...where distraction is the main attraction.

Monday, November 24, 2014

Single Malt Report: Trader Joe's 10 year old Highland

For Thanksgiving week, I'm going to determine my level of thankfulness for two inexpensive store brand single malts:  Trader Joe's 10 year old Highland (reviewed today) and Kirkland 18 year old Speyside Sherry Finish (reviewed on Tuesday).

Both were supplied to the retailers by Alexander Murray & Co, the US's leading independent bottler of 40%abv cheapie single malts.  I've seen Murray's own bottlings at liquor retailers of decent repute, yet though their labels carry the names of well known distilleries and actual vintages, their 40%abv deters me from trading my cash for their whisky.

Some Trader Joeses are carrying these distillery-named whiskies and are keeping the price low, but none of those specific TJs stores are in my local area.  Instead, it's this 10 year old "Highland" single malt that I've seen on the shelf since 2012.  I've probably been to TJs 70-80 times over that time period and have considered buying this $19.99 single malt 70-80 times.  Should I have gone for it?  Lemmee see.

LabelTrader Joes
Distillery: ???
Bottler: Alexander Murray & Co.
Type: Single Malt
Region: Highlands
Age: minimum 10 years
Maturation: I can only assume oak casks
Alcohol by Volume: 40%
Thank you to Florin (a prince) for this sample!

The color is a light amber.  Not much e150a?  The nose starts with dried grass clippings and potpurri-like floral notes.  It's slightly earthy without being peaty, maybe some dirty herbal notes too.  Moments of black pepper, lemon peel, and prunes as well.  Quite a bit of buttery oak lingers throughout.  The palate is... ... ... Buttery.  Papery.  Some caramel.  Stale raisins?  Maybe some bitterness.  Not much.  Kinda blendy.  The nose's floral note returns in the finish.  There's the sherry-ish raisins and prunes.  Lots of caramel and butter.  A good lime note starts up only to turn into sour vinegar.

Okay, I'll start with the pros.  It costs $19.99.  The finish is somewhat interesting.  The nose is the best part of the package, leading one to think he or she is getting a decent simple palate to follow.

The cons?  That palate never arrives.  Instead there's something bland and empty in its place.  It's not terrible.  It's just not there.  And while the finish is better than the palate, it's let down by the off vinegary thing in its conclusion.

There are worse whiskies to buy for $20 (e.g. JW Red Label, Dewars White Label, Cutty Sark).  But that's not much of a compliment, especially when Speyburn 10 can be had at the same price or less for a major step up in quality.  If you've got $20 and you're determined to spend it on crap whisky at TJs, go for Finlaggan -- at least The Fin is so ugly that it's fun -- and save the extra dollar for a pack of dark chocolate peanut butter cups.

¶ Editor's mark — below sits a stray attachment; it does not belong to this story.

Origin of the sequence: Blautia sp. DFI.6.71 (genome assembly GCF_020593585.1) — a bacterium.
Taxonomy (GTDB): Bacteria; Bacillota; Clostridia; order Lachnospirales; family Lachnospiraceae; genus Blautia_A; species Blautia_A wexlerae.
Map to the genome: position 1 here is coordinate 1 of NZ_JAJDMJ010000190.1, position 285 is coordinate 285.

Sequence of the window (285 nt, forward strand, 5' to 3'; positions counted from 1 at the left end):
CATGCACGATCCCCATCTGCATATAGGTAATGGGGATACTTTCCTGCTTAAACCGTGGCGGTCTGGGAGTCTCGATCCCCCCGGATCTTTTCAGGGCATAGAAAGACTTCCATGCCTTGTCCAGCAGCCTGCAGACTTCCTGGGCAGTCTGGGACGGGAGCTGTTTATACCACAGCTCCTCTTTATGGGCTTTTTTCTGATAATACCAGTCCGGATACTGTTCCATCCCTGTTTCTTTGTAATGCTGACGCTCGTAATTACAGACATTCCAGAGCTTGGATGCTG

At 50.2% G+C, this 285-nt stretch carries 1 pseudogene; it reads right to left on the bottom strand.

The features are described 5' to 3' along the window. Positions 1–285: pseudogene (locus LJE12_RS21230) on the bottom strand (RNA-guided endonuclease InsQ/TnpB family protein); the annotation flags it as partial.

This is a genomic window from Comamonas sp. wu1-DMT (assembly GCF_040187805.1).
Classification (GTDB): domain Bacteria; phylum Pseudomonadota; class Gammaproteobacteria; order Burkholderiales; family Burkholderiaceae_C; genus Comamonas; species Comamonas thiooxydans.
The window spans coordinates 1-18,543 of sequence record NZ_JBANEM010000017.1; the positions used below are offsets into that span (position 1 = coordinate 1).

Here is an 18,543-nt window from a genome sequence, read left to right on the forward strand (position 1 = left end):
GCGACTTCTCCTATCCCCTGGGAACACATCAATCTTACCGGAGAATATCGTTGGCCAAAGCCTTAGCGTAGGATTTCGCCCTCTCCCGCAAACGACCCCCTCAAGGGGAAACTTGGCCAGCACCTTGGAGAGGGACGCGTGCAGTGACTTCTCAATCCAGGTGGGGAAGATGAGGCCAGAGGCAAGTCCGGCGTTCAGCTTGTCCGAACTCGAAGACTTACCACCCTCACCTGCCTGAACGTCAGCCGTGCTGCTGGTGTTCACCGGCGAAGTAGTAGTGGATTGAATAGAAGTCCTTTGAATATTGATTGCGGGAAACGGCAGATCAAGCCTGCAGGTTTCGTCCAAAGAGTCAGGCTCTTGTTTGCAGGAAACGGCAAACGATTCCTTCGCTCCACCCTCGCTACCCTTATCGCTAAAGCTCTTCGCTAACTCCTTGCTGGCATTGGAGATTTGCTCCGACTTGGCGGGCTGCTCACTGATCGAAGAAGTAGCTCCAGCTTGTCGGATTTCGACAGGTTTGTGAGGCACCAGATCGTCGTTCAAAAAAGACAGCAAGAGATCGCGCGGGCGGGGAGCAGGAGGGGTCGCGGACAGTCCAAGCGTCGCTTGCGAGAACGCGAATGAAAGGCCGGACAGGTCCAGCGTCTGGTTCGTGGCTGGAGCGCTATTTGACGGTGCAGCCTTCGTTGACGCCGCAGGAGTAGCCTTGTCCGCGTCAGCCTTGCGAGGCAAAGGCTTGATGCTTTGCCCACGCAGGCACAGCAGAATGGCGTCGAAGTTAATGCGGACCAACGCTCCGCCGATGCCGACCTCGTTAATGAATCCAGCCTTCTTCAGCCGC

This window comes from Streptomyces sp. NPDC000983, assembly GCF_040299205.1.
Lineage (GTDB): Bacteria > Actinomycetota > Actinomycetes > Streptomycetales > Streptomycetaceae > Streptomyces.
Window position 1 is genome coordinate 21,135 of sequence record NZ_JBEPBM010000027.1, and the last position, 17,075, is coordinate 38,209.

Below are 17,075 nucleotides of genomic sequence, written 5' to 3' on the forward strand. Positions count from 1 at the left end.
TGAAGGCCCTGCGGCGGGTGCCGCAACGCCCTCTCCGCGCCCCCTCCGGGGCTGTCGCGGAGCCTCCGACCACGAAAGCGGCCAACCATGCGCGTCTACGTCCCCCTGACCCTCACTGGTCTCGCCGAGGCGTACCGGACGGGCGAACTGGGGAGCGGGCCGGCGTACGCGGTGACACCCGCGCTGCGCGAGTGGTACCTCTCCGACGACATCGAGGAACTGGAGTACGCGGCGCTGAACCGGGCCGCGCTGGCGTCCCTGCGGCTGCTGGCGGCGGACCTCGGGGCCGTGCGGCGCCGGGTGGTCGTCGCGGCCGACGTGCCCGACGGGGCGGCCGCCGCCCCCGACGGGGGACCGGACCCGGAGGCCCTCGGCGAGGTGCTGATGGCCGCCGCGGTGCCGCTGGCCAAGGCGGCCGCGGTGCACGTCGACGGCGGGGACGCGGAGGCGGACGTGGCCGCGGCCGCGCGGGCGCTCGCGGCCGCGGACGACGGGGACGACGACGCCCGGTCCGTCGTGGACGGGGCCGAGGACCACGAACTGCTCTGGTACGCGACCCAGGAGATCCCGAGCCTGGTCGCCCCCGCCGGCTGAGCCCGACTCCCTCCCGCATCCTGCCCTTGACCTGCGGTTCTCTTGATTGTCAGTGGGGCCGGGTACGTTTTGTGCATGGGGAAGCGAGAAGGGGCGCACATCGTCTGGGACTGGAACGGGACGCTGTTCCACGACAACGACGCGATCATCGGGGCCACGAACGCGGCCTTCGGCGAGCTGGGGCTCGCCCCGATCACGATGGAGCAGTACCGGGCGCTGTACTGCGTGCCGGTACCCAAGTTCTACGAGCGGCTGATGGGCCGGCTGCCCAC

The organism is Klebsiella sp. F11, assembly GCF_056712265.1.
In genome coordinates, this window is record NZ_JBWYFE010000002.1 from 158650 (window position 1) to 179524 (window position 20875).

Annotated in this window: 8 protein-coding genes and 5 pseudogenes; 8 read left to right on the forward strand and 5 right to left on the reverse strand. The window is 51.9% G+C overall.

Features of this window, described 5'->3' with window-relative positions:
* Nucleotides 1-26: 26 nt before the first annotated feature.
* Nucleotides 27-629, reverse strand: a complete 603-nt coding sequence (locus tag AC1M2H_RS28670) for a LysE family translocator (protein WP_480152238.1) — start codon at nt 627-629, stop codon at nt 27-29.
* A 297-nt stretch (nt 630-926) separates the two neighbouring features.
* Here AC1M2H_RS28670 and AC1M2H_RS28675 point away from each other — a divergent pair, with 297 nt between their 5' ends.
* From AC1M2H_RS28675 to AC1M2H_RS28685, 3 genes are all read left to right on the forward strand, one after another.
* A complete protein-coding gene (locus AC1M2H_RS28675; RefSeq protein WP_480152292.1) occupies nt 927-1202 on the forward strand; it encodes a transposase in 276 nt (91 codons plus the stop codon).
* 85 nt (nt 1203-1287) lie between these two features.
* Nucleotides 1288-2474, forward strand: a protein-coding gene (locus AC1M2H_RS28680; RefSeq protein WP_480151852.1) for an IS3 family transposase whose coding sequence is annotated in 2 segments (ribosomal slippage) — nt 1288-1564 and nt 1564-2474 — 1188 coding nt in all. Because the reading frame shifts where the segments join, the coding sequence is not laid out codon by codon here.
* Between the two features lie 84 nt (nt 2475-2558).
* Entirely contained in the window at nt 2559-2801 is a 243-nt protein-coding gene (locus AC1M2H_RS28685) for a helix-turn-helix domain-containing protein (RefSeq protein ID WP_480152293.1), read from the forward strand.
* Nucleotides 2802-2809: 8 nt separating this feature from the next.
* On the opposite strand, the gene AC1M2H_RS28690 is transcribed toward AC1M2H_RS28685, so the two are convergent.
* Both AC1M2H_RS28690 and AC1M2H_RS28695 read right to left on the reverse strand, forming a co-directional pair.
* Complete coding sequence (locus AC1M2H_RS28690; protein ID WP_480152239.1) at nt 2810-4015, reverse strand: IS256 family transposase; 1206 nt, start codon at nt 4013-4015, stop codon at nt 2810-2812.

Level of thankfulness: Better off having a dram of gravy instead.

Availability - Trader Joe's (though it's been getting harder to find)
Pricing - $19.99
Rating - 71


  1. Here were my comments - I liked it better than you, maybe due to the low expectations. I agree that I'd pick Speyburn 10yo over this any time, but it was also not the worst single malt I had, by a wide margin. I did not rush to replace the bottle.

    2.5-3*. The first impression is quite positive! Not a world beater but certainly a pleasant sipper. I noticed a few months ago that the color of TJ's 10yo got appealingly pale - they used to be sickeningly dark. It has a surprisingly heavy, oily body for 40% abv; nose and taste malty and fruity, with a dash of lemon oil; medium finish (some caramel bitterness). It likes air. No identifying elements on the label; my bottle code is something like L13V354 5 (December 2013? Consistent with the purchase date.)

    1. Yeah, I think you're right about the bottling date. I was very glad about its pale color too. Found the malt and fruit (especially lemon) on the nose. The palate just came up very blank for me -- with air and without, by itself and next to the Kirkland's. Seems like more of a summer whisky than an autumn one.